Dusty Brooks and His Tones Biography
SUN-182 remains one of the most obscure and, ultimately, one of the most disliked records ever issued by Sun. Could this material actually have been recorded by the same man who had just issued “Bear Cat” and was holding preliminary sessions with Little Junior Parker?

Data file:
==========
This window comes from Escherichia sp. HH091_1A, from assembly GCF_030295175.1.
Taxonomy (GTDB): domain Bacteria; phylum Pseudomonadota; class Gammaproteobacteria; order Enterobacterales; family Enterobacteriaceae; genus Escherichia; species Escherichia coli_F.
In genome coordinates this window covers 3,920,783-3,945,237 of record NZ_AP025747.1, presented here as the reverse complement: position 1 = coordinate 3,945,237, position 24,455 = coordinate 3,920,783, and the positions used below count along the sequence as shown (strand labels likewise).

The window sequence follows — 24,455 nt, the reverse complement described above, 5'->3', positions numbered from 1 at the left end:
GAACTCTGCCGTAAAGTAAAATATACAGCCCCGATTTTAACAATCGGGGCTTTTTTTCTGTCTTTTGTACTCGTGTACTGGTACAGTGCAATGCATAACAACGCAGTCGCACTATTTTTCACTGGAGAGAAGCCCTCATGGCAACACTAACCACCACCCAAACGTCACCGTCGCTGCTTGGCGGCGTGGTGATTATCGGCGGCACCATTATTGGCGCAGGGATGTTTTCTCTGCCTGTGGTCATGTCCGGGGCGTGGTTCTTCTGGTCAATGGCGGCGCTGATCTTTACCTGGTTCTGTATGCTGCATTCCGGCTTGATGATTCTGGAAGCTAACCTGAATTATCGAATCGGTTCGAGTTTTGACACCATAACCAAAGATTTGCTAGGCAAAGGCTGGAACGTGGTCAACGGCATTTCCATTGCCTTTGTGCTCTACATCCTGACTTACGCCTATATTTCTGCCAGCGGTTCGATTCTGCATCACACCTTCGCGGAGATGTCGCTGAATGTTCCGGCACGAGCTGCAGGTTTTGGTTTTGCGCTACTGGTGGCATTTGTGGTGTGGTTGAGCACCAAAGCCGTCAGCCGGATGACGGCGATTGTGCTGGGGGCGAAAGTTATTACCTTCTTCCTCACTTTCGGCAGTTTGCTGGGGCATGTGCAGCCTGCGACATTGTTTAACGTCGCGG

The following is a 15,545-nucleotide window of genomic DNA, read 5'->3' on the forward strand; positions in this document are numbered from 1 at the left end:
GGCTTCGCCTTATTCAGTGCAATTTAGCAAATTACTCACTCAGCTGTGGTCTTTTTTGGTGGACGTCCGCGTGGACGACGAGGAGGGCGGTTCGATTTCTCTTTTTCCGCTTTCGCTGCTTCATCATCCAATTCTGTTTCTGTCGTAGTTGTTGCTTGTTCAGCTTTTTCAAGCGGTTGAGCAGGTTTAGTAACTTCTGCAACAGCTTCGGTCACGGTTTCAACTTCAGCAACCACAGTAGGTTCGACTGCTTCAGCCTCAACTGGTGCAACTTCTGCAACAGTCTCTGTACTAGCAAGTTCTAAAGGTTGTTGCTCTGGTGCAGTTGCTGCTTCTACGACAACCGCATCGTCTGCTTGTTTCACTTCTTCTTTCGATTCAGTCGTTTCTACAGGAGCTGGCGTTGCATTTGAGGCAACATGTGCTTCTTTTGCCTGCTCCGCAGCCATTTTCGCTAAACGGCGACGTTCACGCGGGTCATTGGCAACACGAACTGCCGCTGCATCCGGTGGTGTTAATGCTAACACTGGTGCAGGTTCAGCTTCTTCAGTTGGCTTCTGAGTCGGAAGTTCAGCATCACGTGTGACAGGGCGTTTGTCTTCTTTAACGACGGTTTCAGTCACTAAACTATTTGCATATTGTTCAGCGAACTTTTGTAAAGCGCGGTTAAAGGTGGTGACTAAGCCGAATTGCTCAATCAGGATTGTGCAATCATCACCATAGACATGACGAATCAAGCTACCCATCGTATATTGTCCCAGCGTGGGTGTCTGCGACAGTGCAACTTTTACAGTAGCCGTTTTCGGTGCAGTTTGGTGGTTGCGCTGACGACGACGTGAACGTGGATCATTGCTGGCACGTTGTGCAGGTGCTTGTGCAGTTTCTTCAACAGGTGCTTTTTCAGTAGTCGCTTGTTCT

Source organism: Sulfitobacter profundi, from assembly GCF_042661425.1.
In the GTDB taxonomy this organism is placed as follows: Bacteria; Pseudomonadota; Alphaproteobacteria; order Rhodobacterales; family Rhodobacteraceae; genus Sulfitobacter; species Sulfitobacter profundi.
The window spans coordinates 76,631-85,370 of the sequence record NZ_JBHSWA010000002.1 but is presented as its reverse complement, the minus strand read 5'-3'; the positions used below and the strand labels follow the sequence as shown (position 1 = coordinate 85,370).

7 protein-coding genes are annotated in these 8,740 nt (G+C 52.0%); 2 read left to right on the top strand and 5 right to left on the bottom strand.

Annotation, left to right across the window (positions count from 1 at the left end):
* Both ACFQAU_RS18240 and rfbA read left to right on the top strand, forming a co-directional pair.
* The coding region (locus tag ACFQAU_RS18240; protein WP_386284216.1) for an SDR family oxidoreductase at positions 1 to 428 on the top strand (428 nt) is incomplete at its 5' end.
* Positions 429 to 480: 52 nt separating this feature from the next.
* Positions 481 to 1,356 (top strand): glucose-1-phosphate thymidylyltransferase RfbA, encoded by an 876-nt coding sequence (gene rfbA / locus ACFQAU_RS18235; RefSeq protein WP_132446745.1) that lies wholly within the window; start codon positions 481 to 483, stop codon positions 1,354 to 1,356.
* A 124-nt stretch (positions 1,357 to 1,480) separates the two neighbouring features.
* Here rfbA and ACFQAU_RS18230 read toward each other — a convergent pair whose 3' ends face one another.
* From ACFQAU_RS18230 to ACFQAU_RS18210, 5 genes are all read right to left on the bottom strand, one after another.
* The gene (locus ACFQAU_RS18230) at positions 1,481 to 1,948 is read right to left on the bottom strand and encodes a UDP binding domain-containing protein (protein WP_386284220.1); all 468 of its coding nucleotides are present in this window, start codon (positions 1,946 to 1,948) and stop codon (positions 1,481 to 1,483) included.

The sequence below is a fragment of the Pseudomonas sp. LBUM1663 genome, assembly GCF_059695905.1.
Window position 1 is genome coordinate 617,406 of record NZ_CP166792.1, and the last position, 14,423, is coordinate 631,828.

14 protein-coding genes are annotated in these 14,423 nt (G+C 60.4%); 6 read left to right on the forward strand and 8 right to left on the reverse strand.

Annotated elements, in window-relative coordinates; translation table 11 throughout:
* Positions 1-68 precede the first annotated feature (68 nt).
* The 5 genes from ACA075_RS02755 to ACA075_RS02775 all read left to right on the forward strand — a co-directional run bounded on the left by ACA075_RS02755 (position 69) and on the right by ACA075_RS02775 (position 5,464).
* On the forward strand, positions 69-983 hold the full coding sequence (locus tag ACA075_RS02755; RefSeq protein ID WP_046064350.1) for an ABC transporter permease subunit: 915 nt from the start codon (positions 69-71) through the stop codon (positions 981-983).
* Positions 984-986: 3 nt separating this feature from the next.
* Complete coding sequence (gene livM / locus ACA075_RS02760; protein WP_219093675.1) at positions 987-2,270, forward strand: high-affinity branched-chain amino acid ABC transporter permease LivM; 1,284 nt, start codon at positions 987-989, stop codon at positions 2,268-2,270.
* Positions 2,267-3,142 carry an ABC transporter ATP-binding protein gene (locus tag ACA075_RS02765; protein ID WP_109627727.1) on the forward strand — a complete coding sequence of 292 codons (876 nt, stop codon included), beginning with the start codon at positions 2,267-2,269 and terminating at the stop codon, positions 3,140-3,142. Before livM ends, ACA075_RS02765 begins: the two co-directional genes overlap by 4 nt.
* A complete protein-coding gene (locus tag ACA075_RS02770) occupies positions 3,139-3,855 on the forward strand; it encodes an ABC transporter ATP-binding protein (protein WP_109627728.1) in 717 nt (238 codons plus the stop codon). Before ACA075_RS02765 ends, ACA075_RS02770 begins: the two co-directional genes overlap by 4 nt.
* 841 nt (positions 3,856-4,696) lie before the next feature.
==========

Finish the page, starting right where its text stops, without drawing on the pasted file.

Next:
Actually, the answer is no. If it’s any consolation, SUN-182 was sent to Sam by his then partner, Jim Bulleit. Whether it was recorded by Bulleit in Nashville or acquired from the west coast is unclear, although the fact that the contracts were mailed to Los Angeles suggests the latter. Phillips was simply trying to survive by covering all his bases, from the back-porch crowd to the nightclub patrons. It was clear which of those audiences Dusty Brooks and Juanita Brown were destined for. Actually, Brooks was no stranger to the entertainment business. He had previously recorded and enjoyed some limited success on the west coast, where he had also won some fame as an actor in black films. The Vegas lounge act sound of “Heaven or Fire,” or the torchy crooning of “Tears and Wine” were in no way out of character for Brooks. Rather, it is collectors who have trouble reconciling this form of black music with what they know and love most about Sun.